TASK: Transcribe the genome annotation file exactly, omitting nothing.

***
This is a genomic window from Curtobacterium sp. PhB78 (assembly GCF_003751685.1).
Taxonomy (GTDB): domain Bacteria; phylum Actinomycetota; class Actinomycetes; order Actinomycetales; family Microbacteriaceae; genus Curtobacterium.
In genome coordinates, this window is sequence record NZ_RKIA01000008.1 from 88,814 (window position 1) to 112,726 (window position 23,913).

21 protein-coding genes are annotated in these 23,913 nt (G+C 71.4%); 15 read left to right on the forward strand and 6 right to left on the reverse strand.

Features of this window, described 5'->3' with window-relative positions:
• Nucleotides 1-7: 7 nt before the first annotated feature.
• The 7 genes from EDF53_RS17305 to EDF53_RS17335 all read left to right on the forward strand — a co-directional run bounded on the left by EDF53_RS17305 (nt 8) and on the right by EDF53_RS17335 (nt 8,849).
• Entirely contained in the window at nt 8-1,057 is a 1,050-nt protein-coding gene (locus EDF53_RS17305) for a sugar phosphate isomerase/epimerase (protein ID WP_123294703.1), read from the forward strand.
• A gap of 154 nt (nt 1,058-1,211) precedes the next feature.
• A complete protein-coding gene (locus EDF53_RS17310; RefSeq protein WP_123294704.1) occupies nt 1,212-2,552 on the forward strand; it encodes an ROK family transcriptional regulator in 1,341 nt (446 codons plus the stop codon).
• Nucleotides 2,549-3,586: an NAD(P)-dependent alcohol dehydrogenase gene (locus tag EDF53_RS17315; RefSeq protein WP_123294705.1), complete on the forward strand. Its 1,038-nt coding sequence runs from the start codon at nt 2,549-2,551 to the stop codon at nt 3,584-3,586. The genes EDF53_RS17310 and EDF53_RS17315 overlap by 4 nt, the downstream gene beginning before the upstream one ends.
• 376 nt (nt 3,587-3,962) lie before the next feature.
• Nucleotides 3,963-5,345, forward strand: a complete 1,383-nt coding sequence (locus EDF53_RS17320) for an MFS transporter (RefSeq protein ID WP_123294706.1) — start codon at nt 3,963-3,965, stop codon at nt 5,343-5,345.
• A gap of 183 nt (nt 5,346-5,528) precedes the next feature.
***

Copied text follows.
This is a genomic window from Curtobacterium sp. PhB78 (assembly GCF_003751685.1).
Taxonomy (GTDB): domain Bacteria; phylum Actinomycetota; class Actinomycetes; order Actinomycetales; family Microbacteriaceae; genus Curtobacterium.
In genome coordinates, this window is sequence record NZ_RKIA01000008.1 from 88,814 (window position 1) to 112,726 (window position 23,913).

21 protein-coding genes are annotated in these 23,913 nt (G+C 71.4%); 15 read left to right on the forward strand and 6 right to left on the reverse strand.

Features of this window, described 5'->3' with window-relative positions:
• Nucleotides 1-7: 7 nt before the first annotated feature.
• The 7 genes from EDF53_RS17305 to EDF53_RS17335 all read left to right on the forward strand — a co-directional run bounded on the left by EDF53_RS17305 (nt 8) and on the right by EDF53_RS17335 (nt 8,849).
• Entirely contained in the window at nt 8-1,057 is a 1,050-nt protein-coding gene (locus EDF53_RS17305) for a sugar phosphate isomerase/epimerase (protein ID WP_123294703.1), read from the forward strand.
• A gap of 154 nt (nt 1,058-1,211) precedes the next feature.
• A complete protein-coding gene (locus EDF53_RS17310; RefSeq protein WP_123294704.1) occupies nt 1,212-2,552 on the forward strand; it encodes an ROK family transcriptional regulator in 1,341 nt (446 codons plus the stop codon).
• Nucleotides 2,549-3,586: an NAD(P)-dependent alcohol dehydrogenase gene (locus tag EDF53_RS17315; RefSeq protein WP_123294705.1), complete on the forward strand. Its 1,038-nt coding sequence runs from the start codon at nt 2,549-2,551 to the stop codon at nt 3,584-3,586. The genes EDF53_RS17310 and EDF53_RS17315 overlap by 4 nt, the downstream gene beginning before the upstream one ends.
• 376 nt (nt 3,587-3,962) lie before the next feature.
• Nucleotides 3,963-5,345, forward strand: a complete 1,383-nt coding sequence (locus EDF53_RS17320) for an MFS transporter (RefSeq protein ID WP_123294706.1) — start codon at nt 3,963-3,965, stop codon at nt 5,343-5,345.
• A gap of 183 nt (nt 5,346-5,528) precedes the next feature.